Wilderness is not an extravagance or a luxury, it is a place of original memory where we can witness and reflect on how the world is held together by natural laws.
--Terry Tempest Williams
Writing about the natural world requires awareness and observation of interconnections. Often founded in science, the focus always returns to the writer's personal observations. The challenge of the writer involves bringing the reader into that world. Nature writing evokes all the senses and delves into the possibilities regardless of the tragedies in the world.
This writing puts hope, faith and possibility into words. Rebecca Solnit in, A Field Guide to Getting Lost, quotes from the pre-Socratic philosopher Meno, "How will you go about finding that thing the nature of which is totally unknown to you?"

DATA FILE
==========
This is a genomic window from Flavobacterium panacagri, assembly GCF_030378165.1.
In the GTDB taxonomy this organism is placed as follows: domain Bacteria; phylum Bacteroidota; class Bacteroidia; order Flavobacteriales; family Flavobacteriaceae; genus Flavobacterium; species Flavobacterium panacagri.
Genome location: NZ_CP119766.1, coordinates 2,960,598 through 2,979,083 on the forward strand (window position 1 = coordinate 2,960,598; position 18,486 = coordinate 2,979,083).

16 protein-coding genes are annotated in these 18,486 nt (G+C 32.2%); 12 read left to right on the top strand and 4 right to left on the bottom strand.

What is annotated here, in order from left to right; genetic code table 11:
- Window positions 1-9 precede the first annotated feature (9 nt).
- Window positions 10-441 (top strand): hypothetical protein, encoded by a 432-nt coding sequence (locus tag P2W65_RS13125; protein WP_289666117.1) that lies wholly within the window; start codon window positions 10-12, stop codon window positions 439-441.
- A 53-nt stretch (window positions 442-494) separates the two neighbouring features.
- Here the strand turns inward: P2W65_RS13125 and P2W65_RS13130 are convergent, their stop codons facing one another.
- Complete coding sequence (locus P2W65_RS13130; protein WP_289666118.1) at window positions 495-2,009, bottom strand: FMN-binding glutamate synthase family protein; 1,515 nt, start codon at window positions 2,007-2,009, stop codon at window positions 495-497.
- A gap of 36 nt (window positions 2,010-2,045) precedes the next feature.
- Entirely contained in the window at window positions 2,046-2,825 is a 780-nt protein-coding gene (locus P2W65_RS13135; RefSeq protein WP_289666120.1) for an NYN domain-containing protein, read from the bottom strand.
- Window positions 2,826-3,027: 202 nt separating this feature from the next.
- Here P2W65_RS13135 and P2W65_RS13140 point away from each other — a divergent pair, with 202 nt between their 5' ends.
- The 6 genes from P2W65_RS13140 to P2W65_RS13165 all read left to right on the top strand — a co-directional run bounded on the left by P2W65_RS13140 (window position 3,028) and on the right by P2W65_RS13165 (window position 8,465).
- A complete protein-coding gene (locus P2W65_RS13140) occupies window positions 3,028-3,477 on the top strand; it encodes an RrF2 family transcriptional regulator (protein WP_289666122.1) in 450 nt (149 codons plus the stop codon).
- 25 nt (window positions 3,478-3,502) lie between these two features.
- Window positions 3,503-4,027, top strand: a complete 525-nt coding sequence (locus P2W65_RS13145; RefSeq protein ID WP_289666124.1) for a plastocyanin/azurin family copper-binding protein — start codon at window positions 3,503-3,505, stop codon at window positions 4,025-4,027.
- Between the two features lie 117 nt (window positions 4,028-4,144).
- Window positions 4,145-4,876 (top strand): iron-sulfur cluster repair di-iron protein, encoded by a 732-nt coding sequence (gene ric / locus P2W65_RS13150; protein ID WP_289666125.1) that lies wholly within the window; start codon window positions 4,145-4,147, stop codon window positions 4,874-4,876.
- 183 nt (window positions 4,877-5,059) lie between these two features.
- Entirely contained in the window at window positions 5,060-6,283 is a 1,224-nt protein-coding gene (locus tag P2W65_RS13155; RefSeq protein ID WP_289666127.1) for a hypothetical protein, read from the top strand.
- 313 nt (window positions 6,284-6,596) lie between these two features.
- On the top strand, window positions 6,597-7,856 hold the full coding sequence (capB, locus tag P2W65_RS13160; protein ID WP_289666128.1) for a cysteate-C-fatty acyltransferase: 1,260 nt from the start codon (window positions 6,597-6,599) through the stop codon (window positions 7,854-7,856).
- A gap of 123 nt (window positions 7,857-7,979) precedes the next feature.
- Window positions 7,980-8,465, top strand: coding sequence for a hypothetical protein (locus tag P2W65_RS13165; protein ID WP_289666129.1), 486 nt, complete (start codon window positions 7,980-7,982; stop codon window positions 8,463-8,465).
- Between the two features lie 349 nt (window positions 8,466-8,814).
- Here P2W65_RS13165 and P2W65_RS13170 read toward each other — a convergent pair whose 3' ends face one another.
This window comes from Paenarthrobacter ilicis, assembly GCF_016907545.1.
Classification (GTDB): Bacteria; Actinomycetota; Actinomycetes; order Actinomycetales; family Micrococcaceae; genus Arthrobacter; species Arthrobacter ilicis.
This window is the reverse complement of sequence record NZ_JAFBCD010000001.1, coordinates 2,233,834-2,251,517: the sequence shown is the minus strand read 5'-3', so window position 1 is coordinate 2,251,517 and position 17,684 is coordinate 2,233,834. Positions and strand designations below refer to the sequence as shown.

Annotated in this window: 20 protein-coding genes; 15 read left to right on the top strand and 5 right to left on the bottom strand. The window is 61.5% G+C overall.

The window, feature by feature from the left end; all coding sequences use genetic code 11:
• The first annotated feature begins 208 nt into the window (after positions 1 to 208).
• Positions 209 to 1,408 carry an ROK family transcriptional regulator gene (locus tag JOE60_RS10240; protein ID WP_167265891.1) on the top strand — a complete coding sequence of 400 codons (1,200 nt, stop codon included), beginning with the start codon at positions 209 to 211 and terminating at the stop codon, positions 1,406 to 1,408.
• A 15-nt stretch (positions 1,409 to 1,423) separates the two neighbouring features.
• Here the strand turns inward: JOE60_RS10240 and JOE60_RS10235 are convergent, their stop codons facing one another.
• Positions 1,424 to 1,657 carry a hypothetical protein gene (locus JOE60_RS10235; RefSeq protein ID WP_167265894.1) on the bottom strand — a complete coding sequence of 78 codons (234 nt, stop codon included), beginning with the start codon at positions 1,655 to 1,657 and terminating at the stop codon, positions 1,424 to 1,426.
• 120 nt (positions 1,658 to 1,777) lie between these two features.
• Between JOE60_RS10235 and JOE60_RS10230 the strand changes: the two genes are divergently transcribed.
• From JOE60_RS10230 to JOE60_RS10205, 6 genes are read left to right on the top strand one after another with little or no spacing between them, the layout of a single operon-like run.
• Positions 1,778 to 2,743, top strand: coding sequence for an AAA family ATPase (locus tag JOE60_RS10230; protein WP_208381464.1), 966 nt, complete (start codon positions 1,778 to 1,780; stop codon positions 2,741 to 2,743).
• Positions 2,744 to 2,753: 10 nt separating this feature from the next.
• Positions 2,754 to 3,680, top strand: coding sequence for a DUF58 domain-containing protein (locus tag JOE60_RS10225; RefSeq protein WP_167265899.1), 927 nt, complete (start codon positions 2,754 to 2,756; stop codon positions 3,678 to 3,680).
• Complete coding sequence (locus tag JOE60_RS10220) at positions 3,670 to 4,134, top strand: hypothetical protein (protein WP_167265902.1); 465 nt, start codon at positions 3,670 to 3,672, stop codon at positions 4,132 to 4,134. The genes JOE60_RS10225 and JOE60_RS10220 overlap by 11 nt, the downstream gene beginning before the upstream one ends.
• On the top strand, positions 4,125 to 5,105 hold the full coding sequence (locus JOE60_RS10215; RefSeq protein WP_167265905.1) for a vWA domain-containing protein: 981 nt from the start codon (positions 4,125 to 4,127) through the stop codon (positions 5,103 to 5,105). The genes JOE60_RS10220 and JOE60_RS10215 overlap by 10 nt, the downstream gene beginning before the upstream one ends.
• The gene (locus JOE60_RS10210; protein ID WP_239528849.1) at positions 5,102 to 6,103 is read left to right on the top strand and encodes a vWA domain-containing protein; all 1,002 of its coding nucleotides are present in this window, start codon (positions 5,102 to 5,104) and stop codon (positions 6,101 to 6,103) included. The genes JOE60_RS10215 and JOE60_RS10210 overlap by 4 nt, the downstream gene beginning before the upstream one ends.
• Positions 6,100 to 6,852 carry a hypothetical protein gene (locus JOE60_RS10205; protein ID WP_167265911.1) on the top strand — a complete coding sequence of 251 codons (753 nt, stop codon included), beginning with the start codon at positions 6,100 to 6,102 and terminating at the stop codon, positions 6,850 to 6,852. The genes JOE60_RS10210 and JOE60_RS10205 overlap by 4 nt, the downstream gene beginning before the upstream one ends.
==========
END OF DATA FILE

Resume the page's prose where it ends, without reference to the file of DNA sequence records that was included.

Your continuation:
The unknown territory always looms. The idea or the story lurks somewhere in the desert, on the prairie, high on a mountain or in the backyard of our minds.
The birth of a poppy brings awareness to life.
How do we move into those areas of wildness and live at the edges of the mysterious? In what ways do we extend the boundaries of the self? Creativity and the resulting writing require the permission to be lost.
Solnit explains, "One does not get lost but loses oneself, with the implication that it is a conscious choice, chosen surrender, a psychic state achievable through geography." She continues, "That thing the nature of which is totally unknown is usually what you need to find, and finding it is a matter of getting lost."
Annie Dillard advises - keep your "shutter" open.
Ask nature a question and write about it. During your writing process take risks.
You will discover areas of your writing and yourself never quite experienced before.